The most influential contemporary strategic framework, espoused by Michael Porter, is based on two exclusive ways to compete: low cost or differentiation.1 A company can achieve low cost by aggressively reducing costs or differentiate by creating something that is perceived industrywide as unique. Although low cost and differentiation call for fairly distinct strategies, both center on product economics or on delivering the “best product.” Customers are attracted by a low price or by the differentiating product characteristics that go beyond price.

Although the best-product strategy continues to be relevant, our research shows that it does not describe all the ways companies compete in the current environment. Two companies illustrate this point:

  • Microsoft has been a phenomenal success, perhaps the model for a modern business in a complex environment. By 1998, Microsoft had created $270 billion of market value in excess of debt and equity. Did it do this by having the best product? Microsoft does not have a 90 percent share of the market for personal computer operating systems because of low price. While it may have an effective cost infrastructure, its position is not based on being the low-cost provider. On the other hand, its operating system and, most certainly, the MS DOS product that fueled its dominance, has never had the best features or been the easiest to use. In fact, many would argue that Apple had the best set of differentiated features. Nonetheless, Microsoft is unambiguously the market leader. The source of its success is a distinctive competitive position that is not best product, but rather one supported by the economics of the system as a whole, which we label system “lock-in.”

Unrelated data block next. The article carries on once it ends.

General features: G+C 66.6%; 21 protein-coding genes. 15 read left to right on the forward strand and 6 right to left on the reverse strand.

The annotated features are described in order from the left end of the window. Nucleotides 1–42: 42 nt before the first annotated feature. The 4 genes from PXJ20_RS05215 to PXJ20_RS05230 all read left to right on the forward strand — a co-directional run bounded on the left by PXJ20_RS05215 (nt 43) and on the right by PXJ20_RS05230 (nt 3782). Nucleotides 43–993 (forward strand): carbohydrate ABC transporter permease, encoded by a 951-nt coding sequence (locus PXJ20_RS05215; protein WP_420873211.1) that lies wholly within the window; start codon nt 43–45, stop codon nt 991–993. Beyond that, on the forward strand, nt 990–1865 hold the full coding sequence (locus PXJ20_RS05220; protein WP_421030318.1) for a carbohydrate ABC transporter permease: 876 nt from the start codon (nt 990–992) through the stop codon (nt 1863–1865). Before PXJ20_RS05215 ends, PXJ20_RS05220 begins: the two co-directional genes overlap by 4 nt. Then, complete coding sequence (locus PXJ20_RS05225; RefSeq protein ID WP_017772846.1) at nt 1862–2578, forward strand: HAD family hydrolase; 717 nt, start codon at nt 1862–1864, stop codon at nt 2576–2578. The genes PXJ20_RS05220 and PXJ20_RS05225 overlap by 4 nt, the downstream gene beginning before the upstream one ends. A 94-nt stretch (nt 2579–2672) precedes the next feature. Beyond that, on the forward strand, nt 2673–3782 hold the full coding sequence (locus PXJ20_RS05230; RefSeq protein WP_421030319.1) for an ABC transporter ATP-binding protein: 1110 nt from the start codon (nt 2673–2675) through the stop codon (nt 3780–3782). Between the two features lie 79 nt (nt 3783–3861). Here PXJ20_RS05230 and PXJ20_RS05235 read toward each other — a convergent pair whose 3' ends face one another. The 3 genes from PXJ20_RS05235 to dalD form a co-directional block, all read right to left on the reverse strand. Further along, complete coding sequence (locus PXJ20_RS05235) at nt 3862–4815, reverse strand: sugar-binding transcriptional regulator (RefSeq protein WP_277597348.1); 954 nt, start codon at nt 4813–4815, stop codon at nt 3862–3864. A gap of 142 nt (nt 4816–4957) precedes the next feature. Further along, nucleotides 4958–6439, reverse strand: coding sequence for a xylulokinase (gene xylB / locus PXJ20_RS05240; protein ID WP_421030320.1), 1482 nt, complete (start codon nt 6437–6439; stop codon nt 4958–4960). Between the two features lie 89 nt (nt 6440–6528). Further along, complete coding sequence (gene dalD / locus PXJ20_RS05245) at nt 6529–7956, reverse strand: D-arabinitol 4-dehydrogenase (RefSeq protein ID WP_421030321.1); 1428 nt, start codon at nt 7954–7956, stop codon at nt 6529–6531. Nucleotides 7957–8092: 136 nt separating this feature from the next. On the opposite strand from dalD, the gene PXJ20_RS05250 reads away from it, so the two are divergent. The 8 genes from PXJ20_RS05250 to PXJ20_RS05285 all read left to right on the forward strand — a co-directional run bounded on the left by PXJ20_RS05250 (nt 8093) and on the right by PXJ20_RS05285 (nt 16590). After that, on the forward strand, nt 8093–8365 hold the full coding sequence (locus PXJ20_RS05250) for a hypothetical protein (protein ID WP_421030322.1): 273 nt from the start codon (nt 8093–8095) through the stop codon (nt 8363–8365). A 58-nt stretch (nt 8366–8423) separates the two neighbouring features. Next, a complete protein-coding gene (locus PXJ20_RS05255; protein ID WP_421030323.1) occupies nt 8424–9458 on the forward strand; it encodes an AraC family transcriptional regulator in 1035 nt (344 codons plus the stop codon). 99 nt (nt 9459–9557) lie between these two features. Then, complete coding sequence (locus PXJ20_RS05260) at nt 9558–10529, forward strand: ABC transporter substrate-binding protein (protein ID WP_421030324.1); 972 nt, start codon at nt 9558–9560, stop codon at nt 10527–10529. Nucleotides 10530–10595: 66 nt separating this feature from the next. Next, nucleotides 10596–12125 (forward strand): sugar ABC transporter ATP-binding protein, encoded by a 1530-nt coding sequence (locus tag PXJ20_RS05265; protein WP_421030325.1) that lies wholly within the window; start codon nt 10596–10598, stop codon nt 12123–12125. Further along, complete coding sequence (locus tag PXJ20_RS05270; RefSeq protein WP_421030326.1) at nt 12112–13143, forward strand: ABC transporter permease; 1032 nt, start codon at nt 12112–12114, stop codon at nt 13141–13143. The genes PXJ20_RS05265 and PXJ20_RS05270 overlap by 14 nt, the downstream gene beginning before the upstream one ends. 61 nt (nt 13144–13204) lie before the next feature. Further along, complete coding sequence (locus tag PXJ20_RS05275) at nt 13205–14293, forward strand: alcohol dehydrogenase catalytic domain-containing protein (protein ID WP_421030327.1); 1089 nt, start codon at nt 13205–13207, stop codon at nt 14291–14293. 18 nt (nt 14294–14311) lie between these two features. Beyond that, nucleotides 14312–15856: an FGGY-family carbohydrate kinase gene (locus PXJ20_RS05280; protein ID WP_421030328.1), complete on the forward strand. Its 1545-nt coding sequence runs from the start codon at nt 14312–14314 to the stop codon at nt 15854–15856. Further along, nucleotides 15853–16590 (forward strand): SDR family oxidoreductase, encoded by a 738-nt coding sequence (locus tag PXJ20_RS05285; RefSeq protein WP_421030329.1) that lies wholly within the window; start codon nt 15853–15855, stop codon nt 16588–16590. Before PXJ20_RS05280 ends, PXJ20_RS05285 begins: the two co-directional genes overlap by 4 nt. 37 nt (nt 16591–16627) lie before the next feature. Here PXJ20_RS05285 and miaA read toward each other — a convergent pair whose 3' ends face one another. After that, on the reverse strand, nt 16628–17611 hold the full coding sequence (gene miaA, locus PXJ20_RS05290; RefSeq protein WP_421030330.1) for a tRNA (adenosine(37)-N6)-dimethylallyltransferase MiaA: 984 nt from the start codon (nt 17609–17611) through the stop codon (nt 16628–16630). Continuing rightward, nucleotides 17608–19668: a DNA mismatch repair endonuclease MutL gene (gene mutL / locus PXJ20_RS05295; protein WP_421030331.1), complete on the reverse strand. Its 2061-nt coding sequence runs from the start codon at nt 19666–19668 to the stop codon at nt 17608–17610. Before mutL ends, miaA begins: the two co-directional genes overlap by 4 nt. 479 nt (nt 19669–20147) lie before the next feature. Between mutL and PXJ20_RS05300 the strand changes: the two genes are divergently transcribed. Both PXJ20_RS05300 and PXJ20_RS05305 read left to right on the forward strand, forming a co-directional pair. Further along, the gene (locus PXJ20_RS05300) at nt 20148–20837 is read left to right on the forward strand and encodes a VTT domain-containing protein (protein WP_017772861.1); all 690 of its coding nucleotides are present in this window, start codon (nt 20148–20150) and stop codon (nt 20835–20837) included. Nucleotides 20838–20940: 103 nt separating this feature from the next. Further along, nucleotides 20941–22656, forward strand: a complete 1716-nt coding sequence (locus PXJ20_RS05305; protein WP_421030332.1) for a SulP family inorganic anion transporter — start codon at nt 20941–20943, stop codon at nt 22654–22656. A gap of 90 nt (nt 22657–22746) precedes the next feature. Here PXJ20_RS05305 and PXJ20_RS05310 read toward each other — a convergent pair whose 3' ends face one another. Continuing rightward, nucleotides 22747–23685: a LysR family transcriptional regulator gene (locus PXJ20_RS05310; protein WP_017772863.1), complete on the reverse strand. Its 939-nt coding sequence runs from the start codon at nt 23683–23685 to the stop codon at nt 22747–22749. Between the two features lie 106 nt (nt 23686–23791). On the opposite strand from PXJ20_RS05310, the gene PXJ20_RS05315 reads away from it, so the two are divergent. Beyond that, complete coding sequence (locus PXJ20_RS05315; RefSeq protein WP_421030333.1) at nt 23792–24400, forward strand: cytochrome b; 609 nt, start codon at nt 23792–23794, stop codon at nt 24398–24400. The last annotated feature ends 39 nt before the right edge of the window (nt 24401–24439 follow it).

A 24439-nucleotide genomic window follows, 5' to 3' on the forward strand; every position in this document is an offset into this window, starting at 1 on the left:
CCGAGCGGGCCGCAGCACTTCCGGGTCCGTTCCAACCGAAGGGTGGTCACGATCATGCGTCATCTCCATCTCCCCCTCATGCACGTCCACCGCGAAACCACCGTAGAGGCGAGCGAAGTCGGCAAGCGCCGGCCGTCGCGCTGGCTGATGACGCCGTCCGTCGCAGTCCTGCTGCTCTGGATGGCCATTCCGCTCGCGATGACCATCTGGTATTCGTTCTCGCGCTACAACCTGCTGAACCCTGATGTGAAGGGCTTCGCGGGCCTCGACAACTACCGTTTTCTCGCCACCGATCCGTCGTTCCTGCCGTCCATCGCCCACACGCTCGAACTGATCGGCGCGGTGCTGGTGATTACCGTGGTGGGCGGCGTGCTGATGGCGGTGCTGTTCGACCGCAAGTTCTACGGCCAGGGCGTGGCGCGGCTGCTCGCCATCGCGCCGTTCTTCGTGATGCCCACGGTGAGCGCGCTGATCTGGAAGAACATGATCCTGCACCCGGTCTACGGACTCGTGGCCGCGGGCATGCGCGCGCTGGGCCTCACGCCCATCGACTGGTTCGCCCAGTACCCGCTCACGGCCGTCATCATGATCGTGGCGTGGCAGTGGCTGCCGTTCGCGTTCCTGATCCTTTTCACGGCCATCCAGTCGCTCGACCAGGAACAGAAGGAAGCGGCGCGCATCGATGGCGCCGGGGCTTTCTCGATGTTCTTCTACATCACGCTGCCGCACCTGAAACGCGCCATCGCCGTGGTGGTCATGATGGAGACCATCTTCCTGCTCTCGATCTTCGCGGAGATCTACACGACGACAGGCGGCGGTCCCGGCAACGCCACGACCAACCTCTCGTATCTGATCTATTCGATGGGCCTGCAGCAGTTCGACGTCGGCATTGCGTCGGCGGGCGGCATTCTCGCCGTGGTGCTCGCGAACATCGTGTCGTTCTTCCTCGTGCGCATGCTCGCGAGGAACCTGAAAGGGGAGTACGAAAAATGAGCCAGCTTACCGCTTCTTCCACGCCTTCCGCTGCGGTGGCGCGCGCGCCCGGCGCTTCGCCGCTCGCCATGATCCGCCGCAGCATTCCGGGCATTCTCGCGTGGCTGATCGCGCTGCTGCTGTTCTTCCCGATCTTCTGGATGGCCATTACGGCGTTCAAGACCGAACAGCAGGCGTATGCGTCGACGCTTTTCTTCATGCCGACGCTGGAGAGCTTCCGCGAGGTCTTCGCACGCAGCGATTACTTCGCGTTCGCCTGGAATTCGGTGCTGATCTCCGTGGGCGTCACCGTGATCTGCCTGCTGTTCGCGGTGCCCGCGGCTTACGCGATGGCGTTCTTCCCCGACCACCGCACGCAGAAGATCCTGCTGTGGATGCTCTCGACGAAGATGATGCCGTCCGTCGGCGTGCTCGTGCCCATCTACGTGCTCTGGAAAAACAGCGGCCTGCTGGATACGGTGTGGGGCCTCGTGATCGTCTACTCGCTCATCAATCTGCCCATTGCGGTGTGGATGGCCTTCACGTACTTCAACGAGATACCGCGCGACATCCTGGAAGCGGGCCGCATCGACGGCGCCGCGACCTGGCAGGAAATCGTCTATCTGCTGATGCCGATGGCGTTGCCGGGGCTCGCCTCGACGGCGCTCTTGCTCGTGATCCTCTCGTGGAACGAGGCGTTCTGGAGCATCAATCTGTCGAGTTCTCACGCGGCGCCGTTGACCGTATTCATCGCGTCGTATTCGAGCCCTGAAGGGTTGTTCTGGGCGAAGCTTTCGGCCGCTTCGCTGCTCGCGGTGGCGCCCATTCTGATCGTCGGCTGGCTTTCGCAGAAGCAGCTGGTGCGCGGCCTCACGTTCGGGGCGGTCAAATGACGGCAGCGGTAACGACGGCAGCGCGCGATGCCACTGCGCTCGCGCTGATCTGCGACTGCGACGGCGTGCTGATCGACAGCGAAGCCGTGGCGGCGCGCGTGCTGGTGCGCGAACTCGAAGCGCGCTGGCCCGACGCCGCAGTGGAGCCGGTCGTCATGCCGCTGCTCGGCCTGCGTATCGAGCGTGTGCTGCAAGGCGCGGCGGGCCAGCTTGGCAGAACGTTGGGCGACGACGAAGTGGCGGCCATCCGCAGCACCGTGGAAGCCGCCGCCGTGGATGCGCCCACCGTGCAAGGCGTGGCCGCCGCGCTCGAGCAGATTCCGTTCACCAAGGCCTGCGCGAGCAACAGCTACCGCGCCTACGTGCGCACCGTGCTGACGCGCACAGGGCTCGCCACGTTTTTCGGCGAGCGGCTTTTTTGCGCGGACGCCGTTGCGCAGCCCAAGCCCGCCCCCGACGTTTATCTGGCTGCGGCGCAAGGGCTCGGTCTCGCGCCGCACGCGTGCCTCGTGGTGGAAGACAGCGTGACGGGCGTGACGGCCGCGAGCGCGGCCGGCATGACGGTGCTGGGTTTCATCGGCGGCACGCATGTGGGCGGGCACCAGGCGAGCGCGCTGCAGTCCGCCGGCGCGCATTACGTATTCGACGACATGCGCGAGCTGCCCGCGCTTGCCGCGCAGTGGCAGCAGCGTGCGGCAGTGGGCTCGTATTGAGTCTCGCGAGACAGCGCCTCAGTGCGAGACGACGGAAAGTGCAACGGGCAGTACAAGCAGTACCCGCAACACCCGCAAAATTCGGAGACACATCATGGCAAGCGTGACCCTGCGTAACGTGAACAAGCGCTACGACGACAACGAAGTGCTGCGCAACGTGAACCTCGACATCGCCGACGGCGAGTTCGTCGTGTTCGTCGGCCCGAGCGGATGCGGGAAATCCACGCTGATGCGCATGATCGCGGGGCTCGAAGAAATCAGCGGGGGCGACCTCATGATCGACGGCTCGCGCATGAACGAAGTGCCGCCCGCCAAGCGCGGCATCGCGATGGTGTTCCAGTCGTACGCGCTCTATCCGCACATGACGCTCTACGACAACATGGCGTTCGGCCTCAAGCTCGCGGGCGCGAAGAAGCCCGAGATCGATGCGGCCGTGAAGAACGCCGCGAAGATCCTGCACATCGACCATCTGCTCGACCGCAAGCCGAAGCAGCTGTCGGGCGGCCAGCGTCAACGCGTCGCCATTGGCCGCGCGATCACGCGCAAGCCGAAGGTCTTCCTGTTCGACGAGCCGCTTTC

• During a ten-year period, MCI WorldCom has grown to $100 billion in market value, with about $30 billion in annual revenue and a price-to-earnings ratio of more than 100. MCI WorldCom has generated the third highest shareholder return over the past ten years with a 53 percent annual growth from 1986 to 1996. How did MCI WorldCom do this? The predominant activity in Jackson, Mississippi, its headquarters, is acquisitions; MCI WorldCom has acquired more than thirty companies since its inception in 1985. The focus of the acquisitions is not to create the lowest cost product.

1. M.E. Porter, Competitive Strategy (New York: Free Press, 1980).

2. J.M. Utterback, Mastering the Dynamics o f Innovation (Boston: Harvard Business School Press, 1994).

3. For the concept of complementors, see:

A.M. Brandenburger and B.J. Nalebuff, Co-opetition (New York: Doubleday, 1996).

4. The chief proponents of this thinking were Hammer and Champy. See:

M. Hammer and J. Champy, Reengineering the Corporation (New York: Harper, 1993).